The Catholic Ogre
April 25, 2002

by Joe Sobran

     Nearly every day for nearly 2,000 years, Catholics 
have celebrated Mass, the sacrificial reenactment of the 
Last Supper. They have built thousands of churches, 
monasteries, convents, hospitals, schools, and other 
religious and charitable institutions. They have prayed, 
fasted, said rosaries, made novenas, and performed 
innumerable good deeds. They have developed great 
theologies and created towering works of religious art, 
literature, and music.

     I mention these facts because some of my readers 
seem to be under the impression that the main activity of 
the Church throughout history has been fiendish torture 
-- of Protestants for reading the Bible, and of 
scientists for contradicting the Bible. If the charges 
are true, it seems that the Church has a rather muddled 
attitude toward the Bible.

     At any rate, these readers should do a little more 
reading. If they can bear to read something about 
Catholicism that isn't anti-Catholic, I can particularly 
recommend the new book TRIUMPH: THE POWER AND THE GLORY 
OF THE CATHOLIC CHURCH -- A 2,000-YEAR HISTORY (published 
by Forum), by H.W. Crocker III, himself a Catholic 
convert.

     Instead of arguing with Catholic doctrine, these 
readers, whether Protestant or atheist, repeat the same 
weary myths, which no honest historian would endorse. The 
point of their myths is not to inform, but to insinuate 
what they don't dare say: that there is some intrinsic 
connection between Catholicism and cruelty. If you 
believe in the Nicene Creed, it somehow follows that you 
will eventually put people on the rack.

     Put this way, it's obvious nonsense. Which is why 
the enemies of the Church never quite put it this way.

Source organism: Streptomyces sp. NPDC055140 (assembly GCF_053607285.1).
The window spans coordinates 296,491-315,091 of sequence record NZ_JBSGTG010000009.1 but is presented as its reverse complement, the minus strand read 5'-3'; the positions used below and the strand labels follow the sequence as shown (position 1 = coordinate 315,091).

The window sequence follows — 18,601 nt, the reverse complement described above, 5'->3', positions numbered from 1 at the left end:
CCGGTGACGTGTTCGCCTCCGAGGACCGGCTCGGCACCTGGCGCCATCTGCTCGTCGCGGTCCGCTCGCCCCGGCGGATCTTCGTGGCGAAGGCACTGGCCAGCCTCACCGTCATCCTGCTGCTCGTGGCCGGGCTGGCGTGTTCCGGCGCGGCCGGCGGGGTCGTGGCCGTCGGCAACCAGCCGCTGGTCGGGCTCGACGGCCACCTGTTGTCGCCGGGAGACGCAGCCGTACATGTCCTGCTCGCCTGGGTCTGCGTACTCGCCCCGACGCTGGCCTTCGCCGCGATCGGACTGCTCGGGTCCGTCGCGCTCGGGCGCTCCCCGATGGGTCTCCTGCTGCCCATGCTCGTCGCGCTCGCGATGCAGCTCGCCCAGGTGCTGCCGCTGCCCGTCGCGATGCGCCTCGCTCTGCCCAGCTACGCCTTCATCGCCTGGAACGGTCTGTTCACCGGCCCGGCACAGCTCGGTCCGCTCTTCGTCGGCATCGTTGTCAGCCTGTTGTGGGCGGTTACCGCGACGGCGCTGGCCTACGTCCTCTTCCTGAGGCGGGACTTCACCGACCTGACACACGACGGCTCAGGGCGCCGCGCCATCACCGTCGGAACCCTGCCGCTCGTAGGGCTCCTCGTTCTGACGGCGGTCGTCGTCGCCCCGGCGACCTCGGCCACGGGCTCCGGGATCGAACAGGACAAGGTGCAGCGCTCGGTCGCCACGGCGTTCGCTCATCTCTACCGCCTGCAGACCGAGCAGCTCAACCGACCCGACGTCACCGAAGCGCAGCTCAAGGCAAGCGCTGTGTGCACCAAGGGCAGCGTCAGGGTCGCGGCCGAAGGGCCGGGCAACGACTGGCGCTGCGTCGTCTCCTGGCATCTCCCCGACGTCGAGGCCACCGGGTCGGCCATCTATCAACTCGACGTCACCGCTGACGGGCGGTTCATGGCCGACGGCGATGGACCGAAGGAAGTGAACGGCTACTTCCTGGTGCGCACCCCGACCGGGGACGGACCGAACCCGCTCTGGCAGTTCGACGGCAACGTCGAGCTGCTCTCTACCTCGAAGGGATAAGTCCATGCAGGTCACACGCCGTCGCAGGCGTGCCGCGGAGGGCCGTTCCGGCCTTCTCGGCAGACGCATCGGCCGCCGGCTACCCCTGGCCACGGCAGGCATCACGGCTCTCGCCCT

They prefer oblique nonsense.

     Reading these people, you would get the impression, 
by insinuation, that because Catholics sometimes tortured 
and killed heretics and hypocrites, the Catholic Church 
invented torture. Not killing, of course, because the 
modern state still finds it necessary to kill people; 
but, by insinuation, killing is not quite as bad as 
torture.

     To take the favorite example, if you can call it 
that, there was "the Inquisition." Which Inquisition? 
These readers seldom know the difference between the 
Church's Inquisition and the notorious Spanish 
Inquisition, which was a government operation.

     Let us not whitewash the Spanish Inquisition. It 
killed thousands of people -- perhaps as many as 5,000. 
But over three centuries, that comes out to an average of 
fewer than 20 per year, and each of them received a 
personal trial. Contrast that with the modern state, 
which may kill many thousands in a week or a day, whether 
by bombing cities or by herding "class" or "race" enemies 
into frigid concentration camps, without all the bother 
of individual trials and findings of personal guilt.

     We are no longer horrified by the modern habit of 
bombing cities from airplanes. The practice has become 
rather dully conventional. Modern man takes it for 
granted and bears no grudges against the patriotic pilots 
who do it in obedience to their rulers; but the Catholic 
savages of the Middle Ages would have found it 
incomprehensibly cruel. Of course this may only show how 
primitive they were. How could they possibly understand 
the necessities of the modern world? We are taught to 
despise them both for their cruelty and for their humane 
scruples.

     Yes, the early Protestants also dealt harshly with 
those they deemed heretics. They shared the ancient 
assumption (hardly challenged until modern times) that 
criminals deserved torture and death, and they agreed in 
principle that heresy was a terrible crime that must be 
snuffed out at its first appearance, even if they defined 
heresy differently from Catholics. But, after all, they 
were not Catholics, so they can be forgiven for having 
agreed with the Catholics in that respect; whereas the 
Catholics remain unforgivable for having agreed with the 
Protestants.

     The anti-Catholic mentality defies logic. Today it 
blames the Church for the homosexual predators who have 
seduced boys in direct violation of the most basic 
Catholic teachings; the orthodox Catholic press, notably 
THE WANDERER, has been complaining about these appalling 
betrayals long before the secular press picked up the 
story, distorting it with the insinuation that the Church 
somehow approves of the very perversions she has always 
condemned. (It's usually the secular press itself that 
approves of them!)

     What else is new? Christ promised to stay with his 
Church until the end of the world; but he also predicted 
that she would be hated, slandered, and persecuted. 
History continues to bear him out.

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